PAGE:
This was done by taking a stratified sample of 50 pieces of bedload and grouping them into five classes from smallest through to largest (smallest being grains of coarse sand and largest being rocks and small boulders between 0.2m and 1m long). Measurements were then taken using callipers of the long axis and the short axis of each item of bedload. Another recording was made of the angularity of the selected bedload. This was done by making a subjective observation using the Power's Angularity Chart (see right) which uses a set of six pictures to aid judgement in identification. Analysis Site 1 Site 2 Cross-sectional Area 0.278m� 2.22m� Wetted Perimeter 2.12m 9.4m From the above data, presented in the channel cross-sections (Figures 4 and 5), it is possible to calculate the hydraulic radii at the two sites on the River Bovey. The hydraulic radius is the ratio between the area of the cross-section of the river channel and the length of its wetted perimeter: Site 1: Hydraulic radius = 0.278/2.12 = 0.131m Site 2: Hydraulic radius = 2.22/9.4 = 0.236m The river channel at Site 2 has a larger hydraulic radius, meaning that it has a smaller amount of water in its cross-section in contact with the wetted perimeter. This creates less friction which in turn reduces energy loss and therefore allows for greater velocity. This indicates that the river at Site 2 is more efficient than Site 1. The river at Site 1 has a smaller hydraulic radius meaning that a larger amount of water is in contact with the channel bed and bank sides. This results in greater friction, more energy loss and reduced velocity. Therefore Site 1 is less efficient than Site 2. The shape of the cross-section controls the area of maximum velocity in a river channel and the point of maximum velocity at each site varied. The cross-section of Site 1 (Figure 4) ...read more.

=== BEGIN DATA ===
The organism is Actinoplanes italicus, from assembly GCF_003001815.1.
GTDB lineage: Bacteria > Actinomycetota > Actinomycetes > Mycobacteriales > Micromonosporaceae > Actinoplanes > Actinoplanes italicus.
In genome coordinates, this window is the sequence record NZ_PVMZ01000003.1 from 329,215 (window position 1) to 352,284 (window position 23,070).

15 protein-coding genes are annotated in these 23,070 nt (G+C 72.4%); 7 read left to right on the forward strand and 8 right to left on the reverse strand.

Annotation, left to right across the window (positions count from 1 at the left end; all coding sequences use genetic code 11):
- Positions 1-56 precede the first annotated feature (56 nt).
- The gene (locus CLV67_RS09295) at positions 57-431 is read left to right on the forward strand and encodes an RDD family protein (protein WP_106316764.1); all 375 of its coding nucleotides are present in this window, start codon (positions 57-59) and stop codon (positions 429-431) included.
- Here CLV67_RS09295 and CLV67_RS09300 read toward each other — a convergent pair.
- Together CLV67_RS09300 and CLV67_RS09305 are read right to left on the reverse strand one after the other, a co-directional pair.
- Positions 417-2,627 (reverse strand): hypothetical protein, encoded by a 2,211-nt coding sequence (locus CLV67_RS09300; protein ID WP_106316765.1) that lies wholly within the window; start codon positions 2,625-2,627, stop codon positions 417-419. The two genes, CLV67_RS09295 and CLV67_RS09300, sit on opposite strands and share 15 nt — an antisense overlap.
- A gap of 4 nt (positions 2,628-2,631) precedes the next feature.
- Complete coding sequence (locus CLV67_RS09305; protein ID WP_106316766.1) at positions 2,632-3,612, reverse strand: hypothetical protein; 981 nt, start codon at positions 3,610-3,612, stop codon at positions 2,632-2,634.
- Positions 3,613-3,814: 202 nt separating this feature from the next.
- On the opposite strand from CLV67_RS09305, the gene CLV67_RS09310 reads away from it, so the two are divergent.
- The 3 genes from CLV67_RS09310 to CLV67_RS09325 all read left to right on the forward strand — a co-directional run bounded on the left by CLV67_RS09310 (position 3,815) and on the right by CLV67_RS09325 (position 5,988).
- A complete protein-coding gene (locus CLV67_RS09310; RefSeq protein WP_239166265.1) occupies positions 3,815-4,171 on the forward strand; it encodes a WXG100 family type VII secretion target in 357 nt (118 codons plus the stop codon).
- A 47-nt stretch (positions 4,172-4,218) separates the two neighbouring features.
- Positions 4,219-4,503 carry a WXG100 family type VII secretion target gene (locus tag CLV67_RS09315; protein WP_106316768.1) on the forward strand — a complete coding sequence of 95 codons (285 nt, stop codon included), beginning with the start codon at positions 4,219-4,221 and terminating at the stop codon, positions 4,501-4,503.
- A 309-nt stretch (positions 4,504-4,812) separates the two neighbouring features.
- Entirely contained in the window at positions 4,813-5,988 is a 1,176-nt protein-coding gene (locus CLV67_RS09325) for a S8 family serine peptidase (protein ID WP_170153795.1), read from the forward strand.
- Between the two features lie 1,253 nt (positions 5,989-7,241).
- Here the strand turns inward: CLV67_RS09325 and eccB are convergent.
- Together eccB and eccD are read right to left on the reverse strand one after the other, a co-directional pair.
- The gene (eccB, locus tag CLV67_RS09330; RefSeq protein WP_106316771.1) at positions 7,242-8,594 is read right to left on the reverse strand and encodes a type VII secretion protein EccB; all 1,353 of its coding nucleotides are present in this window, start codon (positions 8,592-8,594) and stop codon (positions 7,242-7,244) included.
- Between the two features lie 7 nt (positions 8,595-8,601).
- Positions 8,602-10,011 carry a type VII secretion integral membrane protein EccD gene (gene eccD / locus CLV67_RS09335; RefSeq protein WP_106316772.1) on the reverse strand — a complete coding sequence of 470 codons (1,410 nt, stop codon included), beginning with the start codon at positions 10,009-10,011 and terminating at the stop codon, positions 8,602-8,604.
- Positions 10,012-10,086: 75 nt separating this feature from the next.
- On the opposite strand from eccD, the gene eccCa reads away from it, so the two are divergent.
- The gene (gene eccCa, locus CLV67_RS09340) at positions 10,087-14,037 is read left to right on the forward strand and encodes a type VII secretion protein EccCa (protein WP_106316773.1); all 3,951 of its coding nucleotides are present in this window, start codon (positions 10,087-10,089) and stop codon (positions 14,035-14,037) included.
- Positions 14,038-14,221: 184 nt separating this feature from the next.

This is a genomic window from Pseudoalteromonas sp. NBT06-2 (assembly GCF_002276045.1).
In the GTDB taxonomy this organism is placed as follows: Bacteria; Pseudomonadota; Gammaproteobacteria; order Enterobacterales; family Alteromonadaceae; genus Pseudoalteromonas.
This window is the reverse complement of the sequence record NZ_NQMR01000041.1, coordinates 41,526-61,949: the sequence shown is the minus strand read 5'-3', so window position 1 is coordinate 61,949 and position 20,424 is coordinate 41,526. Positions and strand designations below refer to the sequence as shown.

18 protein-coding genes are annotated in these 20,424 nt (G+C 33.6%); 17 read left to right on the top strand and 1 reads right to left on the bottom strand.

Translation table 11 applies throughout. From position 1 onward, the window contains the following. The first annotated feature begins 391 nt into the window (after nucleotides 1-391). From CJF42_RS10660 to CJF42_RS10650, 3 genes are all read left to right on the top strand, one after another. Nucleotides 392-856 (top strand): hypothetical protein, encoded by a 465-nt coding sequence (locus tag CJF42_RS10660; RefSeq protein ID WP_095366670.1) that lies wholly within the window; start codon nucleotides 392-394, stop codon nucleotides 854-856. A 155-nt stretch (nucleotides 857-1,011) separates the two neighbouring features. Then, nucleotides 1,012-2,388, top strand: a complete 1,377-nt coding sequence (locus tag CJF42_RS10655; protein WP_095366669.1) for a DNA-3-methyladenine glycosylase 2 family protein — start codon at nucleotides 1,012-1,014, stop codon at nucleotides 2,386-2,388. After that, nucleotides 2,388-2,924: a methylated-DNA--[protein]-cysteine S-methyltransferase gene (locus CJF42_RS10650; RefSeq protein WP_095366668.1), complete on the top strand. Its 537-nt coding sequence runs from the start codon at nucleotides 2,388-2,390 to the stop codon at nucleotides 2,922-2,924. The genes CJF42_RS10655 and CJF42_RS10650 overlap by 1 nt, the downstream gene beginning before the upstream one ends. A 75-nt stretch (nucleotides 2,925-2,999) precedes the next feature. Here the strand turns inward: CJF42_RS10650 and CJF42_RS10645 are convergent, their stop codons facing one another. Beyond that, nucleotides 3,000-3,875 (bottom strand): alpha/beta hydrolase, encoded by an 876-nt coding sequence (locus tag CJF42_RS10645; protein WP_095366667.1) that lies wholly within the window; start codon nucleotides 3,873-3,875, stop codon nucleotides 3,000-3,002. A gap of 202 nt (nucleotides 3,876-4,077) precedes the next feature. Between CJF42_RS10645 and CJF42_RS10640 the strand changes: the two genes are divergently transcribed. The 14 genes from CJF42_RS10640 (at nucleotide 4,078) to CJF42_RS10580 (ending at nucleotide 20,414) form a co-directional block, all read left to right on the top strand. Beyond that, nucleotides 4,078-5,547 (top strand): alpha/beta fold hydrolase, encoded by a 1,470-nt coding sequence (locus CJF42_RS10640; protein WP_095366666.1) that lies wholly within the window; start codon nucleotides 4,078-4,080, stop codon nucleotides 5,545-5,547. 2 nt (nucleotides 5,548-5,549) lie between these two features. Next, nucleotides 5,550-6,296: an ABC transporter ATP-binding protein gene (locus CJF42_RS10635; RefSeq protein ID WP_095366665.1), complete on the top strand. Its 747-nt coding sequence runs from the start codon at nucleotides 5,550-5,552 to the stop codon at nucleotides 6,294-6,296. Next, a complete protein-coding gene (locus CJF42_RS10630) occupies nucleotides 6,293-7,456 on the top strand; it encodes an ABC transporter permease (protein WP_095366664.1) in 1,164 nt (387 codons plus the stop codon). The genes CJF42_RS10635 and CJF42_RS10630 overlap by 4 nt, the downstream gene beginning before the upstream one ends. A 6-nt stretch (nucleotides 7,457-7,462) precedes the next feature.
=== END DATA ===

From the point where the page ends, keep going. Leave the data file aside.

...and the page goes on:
A more systematic sampling method for taking readings at Site 1 would have been useful in calculating a more reliable average velocity and thus a more accurate calculation of the rivers discharge at that site. The measurements of velocity at Site 2 were again sufficient to identify areas of increased velocity and also adequate to work out the average overall velocity, but they were not comprehensive enough to construct accurate isovels on the velocity diagrams (Figure 6). The most ambiguous results collected were those of the bedload, despite the use of a sampling technique with appropriate classes of strata selected. A stratified sampling method was employed to identify the proportions of bedload size, but it was based on our own personal observations that may have been inaccurate or semi-unintentionally biased towards establishing the hypothesis as correct. A stratified random sampling technique could have been used to make the data collection as fair as possible, which would have meant the avoidance of any bias or misleading results. However, it may have involved considerable time, energy and difficulty in selecting and visiting each area of the riverbed required. In order to have identified an even greater variation in velocity, discharge and bedload size between points on the river, I believe a site that was further downstream than Site 2 could have been studied. This would have established a more comprehensive understanding of how a river's form, velocity and load change during its course. Also, if other sites very close to the ones studied had been selected, it would have been quite likely that the results would have differed to a noticeable extent. The same is true if the study had been undertaken during a different, wetter period of the year. Overall, the fieldwork exercise was extensive and comprehensive enough for the desired level of accuracy required to produce a clear and adequate understanding of the theories and concepts involved. The River Bovey appears to behave how a typical river should - adopting channel form, shape and levels of discharge that best fulfil its two main functions: transporting water and sediment to the sea. ...read more.